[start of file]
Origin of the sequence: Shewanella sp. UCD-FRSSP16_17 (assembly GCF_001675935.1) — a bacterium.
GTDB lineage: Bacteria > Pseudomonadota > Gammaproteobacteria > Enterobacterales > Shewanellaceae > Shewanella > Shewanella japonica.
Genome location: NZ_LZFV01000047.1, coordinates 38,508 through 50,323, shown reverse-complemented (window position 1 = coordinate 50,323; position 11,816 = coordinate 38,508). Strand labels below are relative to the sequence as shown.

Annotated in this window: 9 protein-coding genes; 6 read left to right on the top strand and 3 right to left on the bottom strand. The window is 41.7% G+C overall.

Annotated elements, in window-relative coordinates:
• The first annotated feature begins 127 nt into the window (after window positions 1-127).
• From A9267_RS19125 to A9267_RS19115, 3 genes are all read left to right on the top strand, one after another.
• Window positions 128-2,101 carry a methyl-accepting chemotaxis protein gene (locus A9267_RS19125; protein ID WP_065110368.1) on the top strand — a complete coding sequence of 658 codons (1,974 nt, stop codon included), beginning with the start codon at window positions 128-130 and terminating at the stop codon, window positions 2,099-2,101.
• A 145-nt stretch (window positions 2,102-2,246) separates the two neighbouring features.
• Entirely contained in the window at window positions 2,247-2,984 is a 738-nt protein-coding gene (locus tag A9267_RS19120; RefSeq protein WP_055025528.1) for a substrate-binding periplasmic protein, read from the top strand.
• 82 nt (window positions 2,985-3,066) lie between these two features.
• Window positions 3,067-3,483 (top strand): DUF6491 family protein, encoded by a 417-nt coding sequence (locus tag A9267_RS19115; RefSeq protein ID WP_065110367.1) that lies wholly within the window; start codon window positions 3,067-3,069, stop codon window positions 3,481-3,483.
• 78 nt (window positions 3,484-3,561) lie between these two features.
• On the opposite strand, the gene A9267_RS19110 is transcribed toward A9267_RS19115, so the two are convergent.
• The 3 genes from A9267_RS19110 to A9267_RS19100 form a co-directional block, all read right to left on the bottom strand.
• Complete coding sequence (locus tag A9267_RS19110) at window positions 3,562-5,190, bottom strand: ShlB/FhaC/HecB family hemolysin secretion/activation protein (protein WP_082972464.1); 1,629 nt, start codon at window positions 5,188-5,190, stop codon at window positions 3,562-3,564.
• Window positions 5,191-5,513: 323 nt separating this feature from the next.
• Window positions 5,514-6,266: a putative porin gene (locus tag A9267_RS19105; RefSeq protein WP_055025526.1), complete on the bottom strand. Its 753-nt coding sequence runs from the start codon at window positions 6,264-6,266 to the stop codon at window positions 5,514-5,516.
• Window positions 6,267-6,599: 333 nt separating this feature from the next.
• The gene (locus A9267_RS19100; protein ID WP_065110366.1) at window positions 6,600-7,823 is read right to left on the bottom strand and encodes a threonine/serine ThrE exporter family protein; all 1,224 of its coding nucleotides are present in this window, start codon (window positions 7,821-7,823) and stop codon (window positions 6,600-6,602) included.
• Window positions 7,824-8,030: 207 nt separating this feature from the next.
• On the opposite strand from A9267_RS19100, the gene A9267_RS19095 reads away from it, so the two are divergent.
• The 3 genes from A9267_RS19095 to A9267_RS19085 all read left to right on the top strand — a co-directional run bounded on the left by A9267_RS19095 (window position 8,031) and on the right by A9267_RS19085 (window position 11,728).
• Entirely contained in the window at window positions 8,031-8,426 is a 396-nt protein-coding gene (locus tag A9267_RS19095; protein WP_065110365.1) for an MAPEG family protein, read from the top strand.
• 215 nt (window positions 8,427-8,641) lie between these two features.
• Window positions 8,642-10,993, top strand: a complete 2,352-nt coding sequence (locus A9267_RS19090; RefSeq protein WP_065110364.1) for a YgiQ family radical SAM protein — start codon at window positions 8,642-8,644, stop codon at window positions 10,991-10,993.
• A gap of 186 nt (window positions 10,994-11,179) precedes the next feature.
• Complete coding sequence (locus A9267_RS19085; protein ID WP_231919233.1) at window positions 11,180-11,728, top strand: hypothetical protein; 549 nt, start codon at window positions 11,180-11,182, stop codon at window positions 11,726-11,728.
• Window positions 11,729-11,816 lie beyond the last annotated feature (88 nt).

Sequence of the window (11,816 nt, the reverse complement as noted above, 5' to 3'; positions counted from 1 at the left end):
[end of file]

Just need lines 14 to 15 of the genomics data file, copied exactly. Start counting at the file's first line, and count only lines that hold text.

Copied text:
• On the opposite strand, the gene A9267_RS19110 is transcribed toward A9267_RS19115, so the two are convergent.
• The 3 genes from A9267_RS19110 to A9267_RS19100 form a co-directional block, all read right to left on the bottom strand.